Project Based Awesome: From Teaching to Facilitating

I want to admit something right from the start: I used to be a terrible teacher.

Well, OK, “terrible” might be a bit extreme, but I certainly wasn’t as good as I could have been. That is, until I started thinking in terms of designing thematic units, based on authentic learning inputs and outputs, utilizing technology and projects throughout the units.

I tried several different things throughout my 21 years in the classroom. Among other things, I tried teaching from the literature anthology (fresh out of college, without a clue what to teach) ... terrible.  I tried reading and writing workshop based on Nancy Atwell’s “system” … ehhh … not terrible, but not exactly transforming learning for my students. I tried project based learning (PBL) … now I was getting somewhere … but still, it just wasn’t quite right. All of these ways of teaching seemed to be lacking something.  I spent a lot of time teaching and grading.  Helping students pile up points towards their final grade. I offered mindless extra credit unrelated to the actual concepts and standards we were working towards.

While the workshop style seemed to engage students in analysis and discussion, it lacked a way of extending beyond the classroom and giving students choice in their learning.  PBL was fun but lacked focus. The projects the students did were just ways for them to show their learning at the end of a book or unit. I started to integrate technology, but really, it was just having the students create the same things they would have before, but with tablets or computers. Yeah, those “electronic bulletin boards” the kids made transformed their learning experience (#sarcasm). And I won’t even get into using the anthology. I was young and without a mentor of guidance in my classroom … I couldn’t have known any better.

So, what was missing?

Feedback, student ownership, choice, real world experiences … in a word, learning! I needed a better way.  I needed to move from a teacher to a facilitator of learning. Even more important, my students needed to move from collectors of points to learners. LEARNERS!  Learners? What a novel concept.

And really, that’s where Project Based Awesome comes in. It’s a way to blend the best of all of these ways of teaching and more. It encourages multiple types of inputs and outputs for students, student voice and choice, real-world learning experiences, critical thinking, integration of technology, and more.

But here’s the thing: nothing will change, no matter how innovative or groundbreaking or engaging, until we get beyond the idea of just gathering points for a grade. Unfortunately, that’s what the system has ingrained in all of us. Teachers, counselors, administrators, parents, and students. No one in the education system is immune to this way of thinking. Unfortunately, chasing points many times stifles creating a love for learning. As teachers we need to move from just being a purveyor of knowledge to a facilitator of learning. Everyone, from the teachers down to the students, needs to become comfortable with teachers releasing control, encouraging students to ask questions, think, create, and not just memorize and regurgitate answers.  This is how real learning happens outside of school. Unfortunately, there is a dearth of this in schools today. Project Based Awesome is one way to help move past just chasing points to earn grades to teachers becoming facilitators of thinking, reasoning, questioning, and real-world learning experiences.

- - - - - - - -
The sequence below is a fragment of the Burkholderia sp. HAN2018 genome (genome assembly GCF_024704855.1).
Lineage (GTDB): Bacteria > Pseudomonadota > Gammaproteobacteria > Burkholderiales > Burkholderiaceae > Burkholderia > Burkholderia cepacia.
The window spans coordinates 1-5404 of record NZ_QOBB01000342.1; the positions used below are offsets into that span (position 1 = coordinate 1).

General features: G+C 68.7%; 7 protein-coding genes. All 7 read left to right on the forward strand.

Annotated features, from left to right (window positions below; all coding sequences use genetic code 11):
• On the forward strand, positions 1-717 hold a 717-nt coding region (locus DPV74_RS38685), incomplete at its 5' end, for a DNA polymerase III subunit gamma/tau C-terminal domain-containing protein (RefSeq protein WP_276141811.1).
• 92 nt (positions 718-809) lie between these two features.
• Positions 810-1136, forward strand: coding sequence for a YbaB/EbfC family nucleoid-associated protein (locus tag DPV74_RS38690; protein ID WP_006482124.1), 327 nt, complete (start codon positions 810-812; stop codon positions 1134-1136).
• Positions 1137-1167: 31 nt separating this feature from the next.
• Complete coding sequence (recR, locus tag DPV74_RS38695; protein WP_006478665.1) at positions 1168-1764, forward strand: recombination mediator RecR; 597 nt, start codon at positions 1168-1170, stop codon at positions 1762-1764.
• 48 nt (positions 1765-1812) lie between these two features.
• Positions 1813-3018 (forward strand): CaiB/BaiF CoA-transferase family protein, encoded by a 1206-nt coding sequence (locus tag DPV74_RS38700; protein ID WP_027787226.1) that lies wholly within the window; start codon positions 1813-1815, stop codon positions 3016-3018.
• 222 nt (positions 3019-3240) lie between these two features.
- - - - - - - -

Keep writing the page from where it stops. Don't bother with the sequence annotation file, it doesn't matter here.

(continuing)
Erin and I stumbled onto this way of unit planning and teaching in a totally organic way. It just kind of bloomed and took shape when we started planning together in a quest for a better way for students to learn and we never looked back.  Now we want to help other teachers and in turn, their students, by providing background, concrete projects/units, training, and a community of educators to learn with each other.  

If you’re diggin’ on this whole PBA thing, make sure you subscribe to our email list so you can get updated when a new blog gets posted by Erin or myself. You can also check out our podcasts and follow us on Twitter.

We look forward to you joining us on this little adventure and together transforming learning for thousands of students.

chris butlerComment